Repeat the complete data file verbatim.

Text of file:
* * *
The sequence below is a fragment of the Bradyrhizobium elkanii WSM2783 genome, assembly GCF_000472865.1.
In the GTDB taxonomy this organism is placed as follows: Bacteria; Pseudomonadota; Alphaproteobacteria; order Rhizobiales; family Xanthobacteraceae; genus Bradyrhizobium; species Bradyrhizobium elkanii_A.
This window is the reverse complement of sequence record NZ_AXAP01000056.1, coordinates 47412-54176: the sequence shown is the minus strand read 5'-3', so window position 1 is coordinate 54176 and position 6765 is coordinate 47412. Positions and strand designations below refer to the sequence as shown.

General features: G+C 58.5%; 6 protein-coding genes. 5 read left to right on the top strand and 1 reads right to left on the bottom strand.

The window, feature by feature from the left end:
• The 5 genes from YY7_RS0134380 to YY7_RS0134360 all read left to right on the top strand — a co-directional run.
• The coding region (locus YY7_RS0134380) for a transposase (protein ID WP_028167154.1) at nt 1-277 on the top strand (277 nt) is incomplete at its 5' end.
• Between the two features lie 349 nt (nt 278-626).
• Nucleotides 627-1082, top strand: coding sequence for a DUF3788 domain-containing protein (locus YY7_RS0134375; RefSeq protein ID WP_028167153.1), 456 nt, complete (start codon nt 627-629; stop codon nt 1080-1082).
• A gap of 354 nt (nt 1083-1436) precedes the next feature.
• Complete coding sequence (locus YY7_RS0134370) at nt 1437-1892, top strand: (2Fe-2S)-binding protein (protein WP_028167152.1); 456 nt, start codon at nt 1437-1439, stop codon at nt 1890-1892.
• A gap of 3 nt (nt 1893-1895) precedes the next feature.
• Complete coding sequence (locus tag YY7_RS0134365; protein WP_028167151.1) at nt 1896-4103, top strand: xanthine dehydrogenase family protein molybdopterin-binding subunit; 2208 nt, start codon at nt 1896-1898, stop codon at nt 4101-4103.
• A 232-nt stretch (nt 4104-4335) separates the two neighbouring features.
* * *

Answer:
The sequence below is a fragment of the Bradyrhizobium elkanii WSM2783 genome, assembly GCF_000472865.1.
In the GTDB taxonomy this organism is placed as follows: Bacteria; Pseudomonadota; Alphaproteobacteria; order Rhizobiales; family Xanthobacteraceae; genus Bradyrhizobium; species Bradyrhizobium elkanii_A.
This window is the reverse complement of sequence record NZ_AXAP01000056.1, coordinates 47412-54176: the sequence shown is the minus strand read 5'-3', so window position 1 is coordinate 54176 and position 6765 is coordinate 47412. Positions and strand designations below refer to the sequence as shown.

General features: G+C 58.5%; 6 protein-coding genes. 5 read left to right on the top strand and 1 reads right to left on the bottom strand.

The window, feature by feature from the left end:
• The 5 genes from YY7_RS0134380 to YY7_RS0134360 all read left to right on the top strand — a co-directional run.
• The coding region (locus YY7_RS0134380) for a transposase (protein ID WP_028167154.1) at nt 1-277 on the top strand (277 nt) is incomplete at its 5' end.
• Between the two features lie 349 nt (nt 278-626).
• Nucleotides 627-1082, top strand: coding sequence for a DUF3788 domain-containing protein (locus YY7_RS0134375; RefSeq protein ID WP_028167153.1), 456 nt, complete (start codon nt 627-629; stop codon nt 1080-1082).
• A gap of 354 nt (nt 1083-1436) precedes the next feature.
• Complete coding sequence (locus YY7_RS0134370) at nt 1437-1892, top strand: (2Fe-2S)-binding protein (protein WP_028167152.1); 456 nt, start codon at nt 1437-1439, stop codon at nt 1890-1892.
• A gap of 3 nt (nt 1893-1895) precedes the next feature.
• Complete coding sequence (locus tag YY7_RS0134365; protein WP_028167151.1) at nt 1896-4103, top strand: xanthine dehydrogenase family protein molybdopterin-binding subunit; 2208 nt, start codon at nt 1896-1898, stop codon at nt 4101-4103.
• A 232-nt stretch (nt 4104-4335) separates the two neighbouring features.